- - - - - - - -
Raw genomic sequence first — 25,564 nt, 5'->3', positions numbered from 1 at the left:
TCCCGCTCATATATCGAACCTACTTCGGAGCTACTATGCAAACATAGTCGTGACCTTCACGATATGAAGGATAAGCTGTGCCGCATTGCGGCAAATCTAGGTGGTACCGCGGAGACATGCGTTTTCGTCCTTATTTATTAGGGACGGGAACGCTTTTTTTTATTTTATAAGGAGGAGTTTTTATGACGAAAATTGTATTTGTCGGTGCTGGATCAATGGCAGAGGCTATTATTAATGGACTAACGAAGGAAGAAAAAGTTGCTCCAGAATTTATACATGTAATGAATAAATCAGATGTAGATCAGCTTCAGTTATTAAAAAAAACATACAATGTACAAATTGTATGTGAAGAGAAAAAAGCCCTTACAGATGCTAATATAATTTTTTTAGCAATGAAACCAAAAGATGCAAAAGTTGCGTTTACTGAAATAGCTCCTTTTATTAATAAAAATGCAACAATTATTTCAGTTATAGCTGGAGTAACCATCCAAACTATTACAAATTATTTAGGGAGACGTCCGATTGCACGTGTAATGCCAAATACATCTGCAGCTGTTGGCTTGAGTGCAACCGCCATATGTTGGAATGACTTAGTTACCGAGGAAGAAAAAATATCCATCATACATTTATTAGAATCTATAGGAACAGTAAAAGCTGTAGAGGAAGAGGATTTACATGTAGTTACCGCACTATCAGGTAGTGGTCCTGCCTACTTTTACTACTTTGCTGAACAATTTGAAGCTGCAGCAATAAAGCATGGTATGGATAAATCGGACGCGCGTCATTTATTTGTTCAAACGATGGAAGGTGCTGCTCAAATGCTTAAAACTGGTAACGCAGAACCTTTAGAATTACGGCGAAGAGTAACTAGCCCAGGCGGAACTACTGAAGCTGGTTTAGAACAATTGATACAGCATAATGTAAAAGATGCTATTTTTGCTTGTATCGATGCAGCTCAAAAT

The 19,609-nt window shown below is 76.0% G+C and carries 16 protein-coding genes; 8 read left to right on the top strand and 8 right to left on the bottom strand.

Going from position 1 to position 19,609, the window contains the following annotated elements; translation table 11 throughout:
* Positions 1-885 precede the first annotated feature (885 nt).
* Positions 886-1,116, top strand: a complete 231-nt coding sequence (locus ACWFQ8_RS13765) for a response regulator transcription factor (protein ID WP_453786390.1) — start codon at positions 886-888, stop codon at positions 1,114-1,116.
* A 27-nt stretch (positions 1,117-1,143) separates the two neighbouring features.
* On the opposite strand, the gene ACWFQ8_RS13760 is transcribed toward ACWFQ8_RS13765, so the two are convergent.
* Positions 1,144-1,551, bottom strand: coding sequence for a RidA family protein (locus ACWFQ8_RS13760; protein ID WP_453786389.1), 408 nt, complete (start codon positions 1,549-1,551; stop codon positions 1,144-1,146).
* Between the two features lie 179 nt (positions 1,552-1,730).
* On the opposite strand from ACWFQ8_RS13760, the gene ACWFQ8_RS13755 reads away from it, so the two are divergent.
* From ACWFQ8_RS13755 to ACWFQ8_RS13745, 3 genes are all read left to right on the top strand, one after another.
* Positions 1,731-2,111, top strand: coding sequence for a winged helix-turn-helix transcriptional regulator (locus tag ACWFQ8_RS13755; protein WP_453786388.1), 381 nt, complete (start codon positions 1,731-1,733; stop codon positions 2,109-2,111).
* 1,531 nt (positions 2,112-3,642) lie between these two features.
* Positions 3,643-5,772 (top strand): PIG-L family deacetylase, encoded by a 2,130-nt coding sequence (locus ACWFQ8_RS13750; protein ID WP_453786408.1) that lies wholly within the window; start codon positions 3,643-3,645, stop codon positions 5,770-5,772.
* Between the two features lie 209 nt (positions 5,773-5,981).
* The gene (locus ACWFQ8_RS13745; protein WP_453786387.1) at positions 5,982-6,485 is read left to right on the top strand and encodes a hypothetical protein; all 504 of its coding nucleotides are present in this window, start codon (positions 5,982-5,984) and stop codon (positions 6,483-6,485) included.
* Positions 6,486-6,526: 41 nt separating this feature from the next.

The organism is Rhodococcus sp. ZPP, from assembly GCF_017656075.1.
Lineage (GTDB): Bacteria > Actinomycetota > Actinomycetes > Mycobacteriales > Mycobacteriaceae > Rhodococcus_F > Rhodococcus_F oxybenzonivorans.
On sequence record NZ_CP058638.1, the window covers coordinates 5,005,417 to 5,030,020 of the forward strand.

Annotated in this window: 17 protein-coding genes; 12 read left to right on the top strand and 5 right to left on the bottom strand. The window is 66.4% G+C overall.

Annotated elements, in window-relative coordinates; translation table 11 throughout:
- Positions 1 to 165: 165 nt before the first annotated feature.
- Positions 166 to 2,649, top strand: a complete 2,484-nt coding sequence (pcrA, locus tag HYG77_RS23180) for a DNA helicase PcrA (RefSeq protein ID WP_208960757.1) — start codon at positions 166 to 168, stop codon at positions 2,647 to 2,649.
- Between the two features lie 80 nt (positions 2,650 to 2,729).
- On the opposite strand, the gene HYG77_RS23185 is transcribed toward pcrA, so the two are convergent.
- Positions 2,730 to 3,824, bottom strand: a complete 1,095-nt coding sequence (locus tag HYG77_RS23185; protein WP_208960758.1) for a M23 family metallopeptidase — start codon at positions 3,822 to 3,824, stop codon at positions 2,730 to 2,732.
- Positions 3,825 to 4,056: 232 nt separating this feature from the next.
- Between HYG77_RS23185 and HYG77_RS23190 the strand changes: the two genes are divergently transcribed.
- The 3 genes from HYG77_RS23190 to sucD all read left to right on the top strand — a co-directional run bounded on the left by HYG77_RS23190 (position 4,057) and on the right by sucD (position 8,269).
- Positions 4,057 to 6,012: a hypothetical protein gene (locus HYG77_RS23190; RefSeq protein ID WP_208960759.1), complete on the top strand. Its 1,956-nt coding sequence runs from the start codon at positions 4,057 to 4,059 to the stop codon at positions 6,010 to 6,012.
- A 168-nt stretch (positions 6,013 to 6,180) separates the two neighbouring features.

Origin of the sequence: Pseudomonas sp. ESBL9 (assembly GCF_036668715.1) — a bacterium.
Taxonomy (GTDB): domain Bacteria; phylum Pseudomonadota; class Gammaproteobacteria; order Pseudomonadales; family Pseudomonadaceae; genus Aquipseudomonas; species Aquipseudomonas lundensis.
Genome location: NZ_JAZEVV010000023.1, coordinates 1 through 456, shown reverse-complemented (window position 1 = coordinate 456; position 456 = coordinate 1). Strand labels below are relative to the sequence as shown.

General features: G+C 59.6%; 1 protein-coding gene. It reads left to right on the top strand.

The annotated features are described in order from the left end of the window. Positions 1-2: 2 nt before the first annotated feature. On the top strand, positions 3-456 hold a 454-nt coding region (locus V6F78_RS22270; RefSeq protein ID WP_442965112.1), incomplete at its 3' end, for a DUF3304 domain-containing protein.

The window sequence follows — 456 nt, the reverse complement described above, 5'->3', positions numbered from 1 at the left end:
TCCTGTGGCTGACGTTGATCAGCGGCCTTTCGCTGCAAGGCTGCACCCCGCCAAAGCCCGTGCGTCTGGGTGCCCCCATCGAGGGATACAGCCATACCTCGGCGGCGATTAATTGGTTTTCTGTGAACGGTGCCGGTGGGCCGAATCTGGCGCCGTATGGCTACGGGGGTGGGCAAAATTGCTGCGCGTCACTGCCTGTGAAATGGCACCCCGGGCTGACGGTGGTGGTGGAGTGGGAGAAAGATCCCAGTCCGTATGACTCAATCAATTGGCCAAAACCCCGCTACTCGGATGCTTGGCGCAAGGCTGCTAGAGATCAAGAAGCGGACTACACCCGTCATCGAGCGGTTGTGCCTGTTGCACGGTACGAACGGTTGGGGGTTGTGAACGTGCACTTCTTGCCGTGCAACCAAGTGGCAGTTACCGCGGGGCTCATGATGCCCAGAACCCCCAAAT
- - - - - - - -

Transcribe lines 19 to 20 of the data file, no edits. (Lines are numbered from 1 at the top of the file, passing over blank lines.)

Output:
The organism is Rhodococcus sp. ZPP, from assembly GCF_017656075.1.
Lineage (GTDB): Bacteria > Actinomycetota > Actinomycetes > Mycobacteriales > Mycobacteriaceae > Rhodococcus_F > Rhodococcus_F oxybenzonivorans.